During the COVID-19 pandemic, small businesses have persevered.
They have successfully transitioned many of their services online. Doctors are now consulting and diagnosing any number of ailments their patients suffer through video calls. Teachers are learning to wrangle unruly preschoolers through Zoom.
And, massage therapists are helping clients loosen those painful knots in their muscles via the internet.
Wait. What? A massage over Zoom?
Massage requires touch, which, in theory, makes it a difficult service to transition to the virtual world. But one company has found a way. Read on to find out how they moved their services online, received paycheck protection program (PPP) loans, and are still navigating the uncertain business landscape.
A collaborative approach
Clinical massage therapy isn’t the only service that Body Dynamics offers. Based in Falls Church, Virginia, the company provides sports physical therapy, a walk-in clinic, personal training, Pilates, neurobiofeedback counseling, nutritional therapy, and fitness and sports assessments, among other things.
All of these services are integrated, and the company’s specialists work together across disciplines.
After COVID-19 sent everyone home, these teams began meeting through regular Zoom calls. While the firm offered some virtual services before the pandemic, the lockdown made it rethink its entire approach.
“When we closed, we wanted to take as much of that online and make it as virtual as possible,” says Gwynn Geiger Hegyi, chief operating officer of Body Dynamics.
Body Dynamics’s group classes and the one-on-one fitness sessions transitioned pretty quickly to Zoom. “I think that was because of the relationship clients had with our various trainers,” Hegyi says.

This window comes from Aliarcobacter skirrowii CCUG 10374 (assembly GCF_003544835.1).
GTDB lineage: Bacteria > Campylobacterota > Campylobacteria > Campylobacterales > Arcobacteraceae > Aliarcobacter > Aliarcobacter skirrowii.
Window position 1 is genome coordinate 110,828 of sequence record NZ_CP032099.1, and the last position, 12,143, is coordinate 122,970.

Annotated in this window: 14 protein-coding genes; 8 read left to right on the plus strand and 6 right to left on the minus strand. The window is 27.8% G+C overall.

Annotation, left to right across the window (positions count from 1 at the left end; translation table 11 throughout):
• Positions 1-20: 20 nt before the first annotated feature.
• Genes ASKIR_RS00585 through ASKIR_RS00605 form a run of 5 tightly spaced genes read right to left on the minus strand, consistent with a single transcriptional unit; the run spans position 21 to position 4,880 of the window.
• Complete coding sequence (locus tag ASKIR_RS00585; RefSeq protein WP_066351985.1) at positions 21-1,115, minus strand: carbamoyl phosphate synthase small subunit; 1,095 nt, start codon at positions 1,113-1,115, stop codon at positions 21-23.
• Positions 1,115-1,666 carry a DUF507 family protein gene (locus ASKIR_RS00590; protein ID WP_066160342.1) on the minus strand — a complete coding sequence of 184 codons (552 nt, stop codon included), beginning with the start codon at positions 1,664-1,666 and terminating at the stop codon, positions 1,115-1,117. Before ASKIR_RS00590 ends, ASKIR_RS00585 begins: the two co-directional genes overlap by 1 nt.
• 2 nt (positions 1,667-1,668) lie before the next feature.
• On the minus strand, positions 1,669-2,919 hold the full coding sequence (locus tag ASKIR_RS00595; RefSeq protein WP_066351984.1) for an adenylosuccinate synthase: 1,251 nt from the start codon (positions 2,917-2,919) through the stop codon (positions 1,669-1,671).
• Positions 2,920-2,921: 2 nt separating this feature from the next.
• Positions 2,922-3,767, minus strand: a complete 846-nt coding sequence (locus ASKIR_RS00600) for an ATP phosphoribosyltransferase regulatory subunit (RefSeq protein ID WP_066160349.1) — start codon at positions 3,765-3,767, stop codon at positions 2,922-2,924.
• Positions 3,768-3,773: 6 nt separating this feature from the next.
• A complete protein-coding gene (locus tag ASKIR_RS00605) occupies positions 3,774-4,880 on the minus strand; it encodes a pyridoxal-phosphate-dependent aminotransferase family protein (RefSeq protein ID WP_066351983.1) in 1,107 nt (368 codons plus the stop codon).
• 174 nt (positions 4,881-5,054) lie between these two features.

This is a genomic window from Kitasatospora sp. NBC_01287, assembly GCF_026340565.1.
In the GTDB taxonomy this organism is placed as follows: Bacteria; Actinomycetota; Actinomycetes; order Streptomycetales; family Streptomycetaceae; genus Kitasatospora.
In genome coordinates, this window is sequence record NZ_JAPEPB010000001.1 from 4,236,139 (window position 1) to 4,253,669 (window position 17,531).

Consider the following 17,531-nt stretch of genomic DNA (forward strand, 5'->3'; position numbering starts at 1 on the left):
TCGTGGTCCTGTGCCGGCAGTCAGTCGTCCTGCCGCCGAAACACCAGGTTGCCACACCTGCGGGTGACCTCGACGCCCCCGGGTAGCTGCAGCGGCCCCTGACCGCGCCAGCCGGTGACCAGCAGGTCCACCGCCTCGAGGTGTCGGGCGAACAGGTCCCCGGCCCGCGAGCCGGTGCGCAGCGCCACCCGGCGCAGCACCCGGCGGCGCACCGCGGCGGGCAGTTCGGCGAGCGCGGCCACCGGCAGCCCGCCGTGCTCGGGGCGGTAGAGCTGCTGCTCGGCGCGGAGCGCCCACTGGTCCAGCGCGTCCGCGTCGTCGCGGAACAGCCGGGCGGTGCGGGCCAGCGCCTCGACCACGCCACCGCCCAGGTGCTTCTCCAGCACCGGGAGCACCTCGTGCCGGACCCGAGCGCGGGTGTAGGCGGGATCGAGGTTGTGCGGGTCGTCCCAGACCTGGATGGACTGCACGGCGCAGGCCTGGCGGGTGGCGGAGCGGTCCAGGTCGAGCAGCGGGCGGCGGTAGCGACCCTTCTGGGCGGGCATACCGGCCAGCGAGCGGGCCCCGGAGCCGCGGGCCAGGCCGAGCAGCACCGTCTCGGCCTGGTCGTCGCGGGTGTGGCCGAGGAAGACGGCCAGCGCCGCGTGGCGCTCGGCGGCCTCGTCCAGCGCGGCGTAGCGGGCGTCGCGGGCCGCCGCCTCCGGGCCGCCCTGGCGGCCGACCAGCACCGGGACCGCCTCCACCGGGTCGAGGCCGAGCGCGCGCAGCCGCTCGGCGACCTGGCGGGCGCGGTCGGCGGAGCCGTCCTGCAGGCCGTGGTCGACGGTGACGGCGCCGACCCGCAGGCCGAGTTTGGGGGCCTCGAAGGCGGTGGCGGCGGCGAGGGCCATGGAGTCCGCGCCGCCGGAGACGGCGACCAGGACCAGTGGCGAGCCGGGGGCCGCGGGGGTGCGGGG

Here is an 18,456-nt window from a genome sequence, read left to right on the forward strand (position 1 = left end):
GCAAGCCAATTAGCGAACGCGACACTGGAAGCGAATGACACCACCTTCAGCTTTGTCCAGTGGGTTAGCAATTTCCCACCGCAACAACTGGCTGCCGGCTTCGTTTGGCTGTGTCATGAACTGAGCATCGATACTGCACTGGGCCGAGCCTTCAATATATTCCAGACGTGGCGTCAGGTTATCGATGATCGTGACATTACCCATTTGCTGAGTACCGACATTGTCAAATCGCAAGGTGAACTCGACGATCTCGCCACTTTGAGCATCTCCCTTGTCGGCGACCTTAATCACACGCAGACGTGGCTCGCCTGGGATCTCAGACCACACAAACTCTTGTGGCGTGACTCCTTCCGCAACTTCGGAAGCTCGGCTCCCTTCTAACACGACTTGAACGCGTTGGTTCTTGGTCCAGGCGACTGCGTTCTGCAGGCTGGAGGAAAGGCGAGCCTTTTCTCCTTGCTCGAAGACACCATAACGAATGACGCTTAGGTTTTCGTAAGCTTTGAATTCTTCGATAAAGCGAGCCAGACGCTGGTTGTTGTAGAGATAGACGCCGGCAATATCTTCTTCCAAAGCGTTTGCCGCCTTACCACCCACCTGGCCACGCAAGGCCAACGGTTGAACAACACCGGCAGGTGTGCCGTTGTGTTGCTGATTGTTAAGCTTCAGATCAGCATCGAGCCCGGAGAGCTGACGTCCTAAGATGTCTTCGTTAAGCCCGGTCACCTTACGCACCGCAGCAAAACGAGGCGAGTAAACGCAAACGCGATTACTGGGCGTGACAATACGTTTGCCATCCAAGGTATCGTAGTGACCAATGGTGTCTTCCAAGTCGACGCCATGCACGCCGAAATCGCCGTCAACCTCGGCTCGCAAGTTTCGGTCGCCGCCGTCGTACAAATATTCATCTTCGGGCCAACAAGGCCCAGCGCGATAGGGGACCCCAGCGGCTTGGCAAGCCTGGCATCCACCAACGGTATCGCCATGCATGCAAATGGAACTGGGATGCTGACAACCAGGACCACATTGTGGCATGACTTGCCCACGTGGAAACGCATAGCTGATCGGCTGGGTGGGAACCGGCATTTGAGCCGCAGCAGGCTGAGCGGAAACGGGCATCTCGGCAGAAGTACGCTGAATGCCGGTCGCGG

“Most of those clients have been with us for a long time. They had a good relationship with their clinician, so they were at least willing to try it.”
As the teams were meeting, a massage therapist suggested looking for other things to offer clients, even if in-person visits were off the table.
“Depending on what the client needed before all of this happened, the massage therapist just tried to figure out what they could offer clients virtually in terms of coaching them,” Hegyi says.
Physical therapy is another service that doesn’t easily lend itself to virtual sessions using video conferencing software, but Hegyi’s team found a way to make it work. “We wanted to be able to help clients continue to make progress even though we couldn’t be hands-on,” Hegyi says.
For physical therapy and massage to truly work, the therapists needed to see the clients. And they needed to help their clients use Zoom if they had problems using the software.
“We had to know enough about Zoom so that we can troubleshoot and help a client understand it,” Hegyi says. “In our group classes and one-on-one sessions, we are always looking at the clients to observe their form and ensure that they were doing things correctly.”
While cost-effective, Zoom did limit the firm’s options in one respect: The platform wasn’t HIPAA compliant. It didn’t meet the U.S. Department of Health and Human Services (HHS) rules regarding privacy But COVID changed those rules.
“Even though it’s not encrypted to be fully HIPAA compliant, HHS allowed it during the COVID-19 crisis,” Hegyi says.
Throughout the COVID-19 pandemic, Body Dynamics communicated with its clients mainly through phone calls and emails. It also used email marketing though ActivCampaign to inform clients of its decisions, protocols, and programming changes.